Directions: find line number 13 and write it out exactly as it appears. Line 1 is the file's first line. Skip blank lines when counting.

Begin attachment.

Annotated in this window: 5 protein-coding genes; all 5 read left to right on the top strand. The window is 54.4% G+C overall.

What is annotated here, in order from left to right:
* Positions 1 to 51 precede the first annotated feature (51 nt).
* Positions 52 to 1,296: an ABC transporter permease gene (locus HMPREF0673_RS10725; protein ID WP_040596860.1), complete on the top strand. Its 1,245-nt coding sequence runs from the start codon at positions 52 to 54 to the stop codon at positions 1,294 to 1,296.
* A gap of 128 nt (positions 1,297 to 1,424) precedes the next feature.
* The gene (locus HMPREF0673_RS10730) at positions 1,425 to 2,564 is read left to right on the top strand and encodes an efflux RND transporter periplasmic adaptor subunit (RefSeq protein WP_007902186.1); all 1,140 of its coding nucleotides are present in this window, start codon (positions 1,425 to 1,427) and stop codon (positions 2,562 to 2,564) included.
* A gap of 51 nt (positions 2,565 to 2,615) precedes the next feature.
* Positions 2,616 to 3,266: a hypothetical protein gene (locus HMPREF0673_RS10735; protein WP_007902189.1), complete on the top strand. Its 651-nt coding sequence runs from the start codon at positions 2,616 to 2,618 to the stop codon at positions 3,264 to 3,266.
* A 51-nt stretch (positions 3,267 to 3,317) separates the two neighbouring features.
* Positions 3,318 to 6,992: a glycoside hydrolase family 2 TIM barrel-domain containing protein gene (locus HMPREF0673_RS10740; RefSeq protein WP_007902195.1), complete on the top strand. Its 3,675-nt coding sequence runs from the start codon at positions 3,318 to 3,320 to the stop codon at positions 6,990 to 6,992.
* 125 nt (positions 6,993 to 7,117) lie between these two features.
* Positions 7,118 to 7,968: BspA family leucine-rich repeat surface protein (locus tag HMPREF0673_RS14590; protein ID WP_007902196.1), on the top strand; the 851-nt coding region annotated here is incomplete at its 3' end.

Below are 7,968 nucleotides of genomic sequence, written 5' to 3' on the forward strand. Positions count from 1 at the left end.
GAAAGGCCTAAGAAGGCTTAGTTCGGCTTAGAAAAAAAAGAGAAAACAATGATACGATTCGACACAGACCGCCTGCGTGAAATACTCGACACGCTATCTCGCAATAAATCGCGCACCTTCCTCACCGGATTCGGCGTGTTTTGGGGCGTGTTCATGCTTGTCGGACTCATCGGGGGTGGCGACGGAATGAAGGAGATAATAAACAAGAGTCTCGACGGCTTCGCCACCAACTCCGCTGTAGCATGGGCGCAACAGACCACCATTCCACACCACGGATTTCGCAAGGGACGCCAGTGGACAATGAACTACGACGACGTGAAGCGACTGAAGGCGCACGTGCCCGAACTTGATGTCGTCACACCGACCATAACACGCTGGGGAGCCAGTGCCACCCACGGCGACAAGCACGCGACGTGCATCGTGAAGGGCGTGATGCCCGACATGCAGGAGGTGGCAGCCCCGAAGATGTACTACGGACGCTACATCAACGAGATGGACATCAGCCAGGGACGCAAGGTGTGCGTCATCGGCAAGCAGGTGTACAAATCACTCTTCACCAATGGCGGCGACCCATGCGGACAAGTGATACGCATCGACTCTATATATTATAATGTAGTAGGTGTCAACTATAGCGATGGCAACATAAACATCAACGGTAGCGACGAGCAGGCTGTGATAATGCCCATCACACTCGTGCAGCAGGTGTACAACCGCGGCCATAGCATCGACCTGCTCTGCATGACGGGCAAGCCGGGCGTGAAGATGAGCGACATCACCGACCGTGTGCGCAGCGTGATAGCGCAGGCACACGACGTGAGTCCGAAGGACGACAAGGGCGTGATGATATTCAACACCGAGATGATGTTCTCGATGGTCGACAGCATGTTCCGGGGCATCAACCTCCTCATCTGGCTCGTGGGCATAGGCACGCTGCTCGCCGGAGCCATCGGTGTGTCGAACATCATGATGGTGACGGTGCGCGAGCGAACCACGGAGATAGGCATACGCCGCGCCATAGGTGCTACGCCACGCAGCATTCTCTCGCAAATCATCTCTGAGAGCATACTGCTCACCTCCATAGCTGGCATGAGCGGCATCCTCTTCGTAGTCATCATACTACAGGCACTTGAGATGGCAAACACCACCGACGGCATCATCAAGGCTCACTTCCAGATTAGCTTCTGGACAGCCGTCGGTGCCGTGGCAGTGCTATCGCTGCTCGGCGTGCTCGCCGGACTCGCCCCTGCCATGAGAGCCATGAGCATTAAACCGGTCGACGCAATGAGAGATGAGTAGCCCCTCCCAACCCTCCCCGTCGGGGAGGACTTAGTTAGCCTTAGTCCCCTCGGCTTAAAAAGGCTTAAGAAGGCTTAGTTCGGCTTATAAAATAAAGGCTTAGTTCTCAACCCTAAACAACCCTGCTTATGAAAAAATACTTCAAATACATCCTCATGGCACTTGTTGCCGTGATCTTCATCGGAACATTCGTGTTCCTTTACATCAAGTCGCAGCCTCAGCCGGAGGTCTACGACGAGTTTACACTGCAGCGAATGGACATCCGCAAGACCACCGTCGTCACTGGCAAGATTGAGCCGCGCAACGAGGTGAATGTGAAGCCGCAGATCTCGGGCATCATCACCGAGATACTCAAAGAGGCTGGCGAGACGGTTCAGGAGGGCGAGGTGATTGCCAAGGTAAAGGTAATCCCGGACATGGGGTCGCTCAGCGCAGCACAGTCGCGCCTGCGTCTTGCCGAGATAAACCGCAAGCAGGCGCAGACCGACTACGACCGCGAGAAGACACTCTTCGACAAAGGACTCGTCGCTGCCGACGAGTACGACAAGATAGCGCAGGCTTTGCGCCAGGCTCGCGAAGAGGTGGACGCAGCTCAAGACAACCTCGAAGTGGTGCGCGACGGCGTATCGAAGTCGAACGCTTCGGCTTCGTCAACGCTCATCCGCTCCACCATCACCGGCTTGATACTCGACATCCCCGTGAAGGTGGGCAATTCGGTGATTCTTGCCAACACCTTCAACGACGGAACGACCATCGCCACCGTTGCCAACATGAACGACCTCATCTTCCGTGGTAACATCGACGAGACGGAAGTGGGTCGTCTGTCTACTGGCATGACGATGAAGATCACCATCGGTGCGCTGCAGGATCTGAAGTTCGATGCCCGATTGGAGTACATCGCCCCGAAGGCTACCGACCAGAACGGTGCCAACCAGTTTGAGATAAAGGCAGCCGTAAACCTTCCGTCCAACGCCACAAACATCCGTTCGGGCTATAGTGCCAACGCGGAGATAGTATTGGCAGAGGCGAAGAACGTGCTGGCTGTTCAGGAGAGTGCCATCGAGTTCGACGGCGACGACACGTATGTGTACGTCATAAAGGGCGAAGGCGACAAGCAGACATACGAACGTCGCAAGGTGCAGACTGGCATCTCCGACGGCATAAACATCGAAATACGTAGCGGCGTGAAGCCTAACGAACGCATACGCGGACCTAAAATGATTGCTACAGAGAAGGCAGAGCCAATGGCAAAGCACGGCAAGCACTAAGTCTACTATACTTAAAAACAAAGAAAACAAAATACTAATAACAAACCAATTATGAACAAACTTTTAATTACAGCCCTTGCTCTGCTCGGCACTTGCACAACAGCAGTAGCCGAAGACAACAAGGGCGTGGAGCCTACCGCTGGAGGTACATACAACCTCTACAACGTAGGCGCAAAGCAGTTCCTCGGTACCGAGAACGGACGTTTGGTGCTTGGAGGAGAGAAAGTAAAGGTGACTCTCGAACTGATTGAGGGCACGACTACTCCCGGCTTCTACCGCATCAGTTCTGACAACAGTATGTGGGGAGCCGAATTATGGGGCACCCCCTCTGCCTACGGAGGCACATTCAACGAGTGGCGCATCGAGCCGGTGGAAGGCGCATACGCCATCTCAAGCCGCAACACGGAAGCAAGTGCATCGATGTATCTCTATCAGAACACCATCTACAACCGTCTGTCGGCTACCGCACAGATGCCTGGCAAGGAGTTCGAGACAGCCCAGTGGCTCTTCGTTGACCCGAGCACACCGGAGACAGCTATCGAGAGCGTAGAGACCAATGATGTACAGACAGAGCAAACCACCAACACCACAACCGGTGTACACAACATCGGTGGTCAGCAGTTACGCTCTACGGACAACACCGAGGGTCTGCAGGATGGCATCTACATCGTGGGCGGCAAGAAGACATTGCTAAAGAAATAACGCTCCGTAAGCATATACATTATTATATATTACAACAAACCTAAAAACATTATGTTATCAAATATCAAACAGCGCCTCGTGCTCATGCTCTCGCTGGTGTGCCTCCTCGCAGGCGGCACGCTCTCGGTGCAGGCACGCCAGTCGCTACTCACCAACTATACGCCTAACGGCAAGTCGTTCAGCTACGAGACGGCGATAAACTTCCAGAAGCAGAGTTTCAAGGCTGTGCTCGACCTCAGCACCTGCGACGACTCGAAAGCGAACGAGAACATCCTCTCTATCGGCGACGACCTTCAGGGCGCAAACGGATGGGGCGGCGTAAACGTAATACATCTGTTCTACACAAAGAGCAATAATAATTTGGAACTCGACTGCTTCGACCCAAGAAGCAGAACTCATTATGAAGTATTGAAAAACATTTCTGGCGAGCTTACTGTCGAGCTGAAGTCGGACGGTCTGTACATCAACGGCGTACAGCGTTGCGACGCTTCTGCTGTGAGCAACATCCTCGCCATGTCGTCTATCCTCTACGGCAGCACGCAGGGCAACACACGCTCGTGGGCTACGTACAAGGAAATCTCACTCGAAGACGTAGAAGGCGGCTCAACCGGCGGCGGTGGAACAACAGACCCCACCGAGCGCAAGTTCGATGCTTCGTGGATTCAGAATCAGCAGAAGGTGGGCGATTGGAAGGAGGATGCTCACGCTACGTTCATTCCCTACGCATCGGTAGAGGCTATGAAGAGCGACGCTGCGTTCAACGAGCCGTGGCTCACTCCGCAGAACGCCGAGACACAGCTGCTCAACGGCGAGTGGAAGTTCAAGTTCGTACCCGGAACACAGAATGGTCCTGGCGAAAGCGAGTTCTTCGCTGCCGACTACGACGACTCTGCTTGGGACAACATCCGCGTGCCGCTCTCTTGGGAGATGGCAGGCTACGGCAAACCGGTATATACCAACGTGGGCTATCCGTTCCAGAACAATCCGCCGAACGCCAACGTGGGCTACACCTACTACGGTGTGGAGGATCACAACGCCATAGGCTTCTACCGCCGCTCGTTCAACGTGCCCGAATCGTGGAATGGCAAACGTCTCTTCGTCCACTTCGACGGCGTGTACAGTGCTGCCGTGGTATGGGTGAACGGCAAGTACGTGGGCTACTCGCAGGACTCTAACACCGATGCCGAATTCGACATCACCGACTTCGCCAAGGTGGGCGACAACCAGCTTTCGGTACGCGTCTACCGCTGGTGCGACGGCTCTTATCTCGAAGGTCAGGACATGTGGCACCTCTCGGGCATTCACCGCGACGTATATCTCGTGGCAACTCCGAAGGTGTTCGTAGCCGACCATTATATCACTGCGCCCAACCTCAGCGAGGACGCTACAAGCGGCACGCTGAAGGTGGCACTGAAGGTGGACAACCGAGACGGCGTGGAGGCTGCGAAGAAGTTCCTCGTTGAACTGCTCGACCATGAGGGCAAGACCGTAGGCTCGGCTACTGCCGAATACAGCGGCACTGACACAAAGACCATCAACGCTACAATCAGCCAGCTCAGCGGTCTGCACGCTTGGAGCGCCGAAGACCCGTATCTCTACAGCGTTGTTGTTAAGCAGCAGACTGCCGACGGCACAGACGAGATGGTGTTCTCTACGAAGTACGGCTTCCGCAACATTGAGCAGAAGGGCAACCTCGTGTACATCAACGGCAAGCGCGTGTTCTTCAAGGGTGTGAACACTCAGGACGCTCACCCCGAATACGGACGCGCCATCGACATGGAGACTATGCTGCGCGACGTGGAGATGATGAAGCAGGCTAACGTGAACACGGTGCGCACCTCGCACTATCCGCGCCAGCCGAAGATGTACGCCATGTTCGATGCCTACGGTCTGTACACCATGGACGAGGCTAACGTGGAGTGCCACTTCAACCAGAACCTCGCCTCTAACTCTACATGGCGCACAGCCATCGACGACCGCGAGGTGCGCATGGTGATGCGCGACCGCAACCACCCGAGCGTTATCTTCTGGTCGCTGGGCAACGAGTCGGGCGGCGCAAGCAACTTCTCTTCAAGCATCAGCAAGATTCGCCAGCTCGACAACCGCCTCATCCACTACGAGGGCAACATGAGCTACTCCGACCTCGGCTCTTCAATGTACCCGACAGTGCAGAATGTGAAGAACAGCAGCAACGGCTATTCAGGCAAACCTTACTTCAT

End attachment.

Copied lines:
Below are 7,968 nucleotides of genomic sequence, written 5' to 3' on the forward strand. Positions count from 1 at the left end.